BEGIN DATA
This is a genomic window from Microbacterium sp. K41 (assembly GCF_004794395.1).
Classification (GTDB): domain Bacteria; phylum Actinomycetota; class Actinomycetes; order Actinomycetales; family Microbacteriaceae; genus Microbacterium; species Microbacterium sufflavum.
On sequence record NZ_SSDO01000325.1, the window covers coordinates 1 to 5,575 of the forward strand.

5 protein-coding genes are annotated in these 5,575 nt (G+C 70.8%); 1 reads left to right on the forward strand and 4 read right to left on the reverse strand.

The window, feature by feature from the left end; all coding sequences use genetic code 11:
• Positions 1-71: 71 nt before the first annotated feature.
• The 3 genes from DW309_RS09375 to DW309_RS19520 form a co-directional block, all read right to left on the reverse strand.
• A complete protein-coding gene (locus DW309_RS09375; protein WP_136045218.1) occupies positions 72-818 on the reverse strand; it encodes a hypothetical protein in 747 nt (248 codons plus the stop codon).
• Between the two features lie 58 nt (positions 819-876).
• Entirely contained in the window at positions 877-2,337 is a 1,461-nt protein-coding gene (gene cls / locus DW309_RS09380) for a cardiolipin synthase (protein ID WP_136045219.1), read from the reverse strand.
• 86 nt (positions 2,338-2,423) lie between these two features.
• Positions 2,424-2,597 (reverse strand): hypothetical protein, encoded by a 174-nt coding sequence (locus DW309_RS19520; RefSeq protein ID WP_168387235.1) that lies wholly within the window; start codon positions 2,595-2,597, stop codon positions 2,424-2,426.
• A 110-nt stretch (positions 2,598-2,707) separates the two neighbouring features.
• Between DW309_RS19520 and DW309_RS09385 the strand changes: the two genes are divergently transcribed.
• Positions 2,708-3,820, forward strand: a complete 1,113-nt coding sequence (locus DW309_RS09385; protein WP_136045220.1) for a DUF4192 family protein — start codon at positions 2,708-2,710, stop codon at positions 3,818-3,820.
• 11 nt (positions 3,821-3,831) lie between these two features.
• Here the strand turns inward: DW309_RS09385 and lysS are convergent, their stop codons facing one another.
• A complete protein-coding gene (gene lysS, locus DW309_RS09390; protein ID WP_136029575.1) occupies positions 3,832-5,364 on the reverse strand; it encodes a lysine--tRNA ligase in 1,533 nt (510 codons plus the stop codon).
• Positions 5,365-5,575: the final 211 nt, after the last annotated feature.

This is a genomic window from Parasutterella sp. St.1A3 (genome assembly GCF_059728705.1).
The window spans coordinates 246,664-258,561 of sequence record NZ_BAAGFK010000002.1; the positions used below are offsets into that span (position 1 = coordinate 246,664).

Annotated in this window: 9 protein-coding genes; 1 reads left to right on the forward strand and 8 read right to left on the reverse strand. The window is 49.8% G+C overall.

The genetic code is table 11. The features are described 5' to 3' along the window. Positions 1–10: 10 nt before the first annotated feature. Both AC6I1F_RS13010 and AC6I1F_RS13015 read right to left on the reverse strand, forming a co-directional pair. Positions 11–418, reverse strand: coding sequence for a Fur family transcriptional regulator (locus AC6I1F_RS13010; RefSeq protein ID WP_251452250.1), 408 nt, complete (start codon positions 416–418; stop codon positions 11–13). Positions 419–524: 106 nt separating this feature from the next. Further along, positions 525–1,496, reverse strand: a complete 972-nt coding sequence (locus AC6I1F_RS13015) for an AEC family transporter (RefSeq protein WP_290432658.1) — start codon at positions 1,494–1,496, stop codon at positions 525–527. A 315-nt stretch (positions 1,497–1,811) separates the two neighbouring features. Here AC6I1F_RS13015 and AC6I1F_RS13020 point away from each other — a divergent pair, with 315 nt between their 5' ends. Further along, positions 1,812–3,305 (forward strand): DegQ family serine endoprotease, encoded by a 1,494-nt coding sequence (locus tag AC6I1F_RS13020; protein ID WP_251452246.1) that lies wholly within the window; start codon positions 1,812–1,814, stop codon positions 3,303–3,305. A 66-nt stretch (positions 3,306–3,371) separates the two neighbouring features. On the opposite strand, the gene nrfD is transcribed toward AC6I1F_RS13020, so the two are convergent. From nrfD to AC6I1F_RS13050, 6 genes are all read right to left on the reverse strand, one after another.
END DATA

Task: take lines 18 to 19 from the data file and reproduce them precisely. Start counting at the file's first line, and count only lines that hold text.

• A complete protein-coding gene (gene lysS, locus DW309_RS09390; protein ID WP_136029575.1) occupies positions 3,832-5,364 on the reverse strand; it encodes a lysine--tRNA ligase in 1,533 nt (510 codons plus the stop codon).
• Positions 5,365-5,575: the final 211 nt, after the last annotated feature.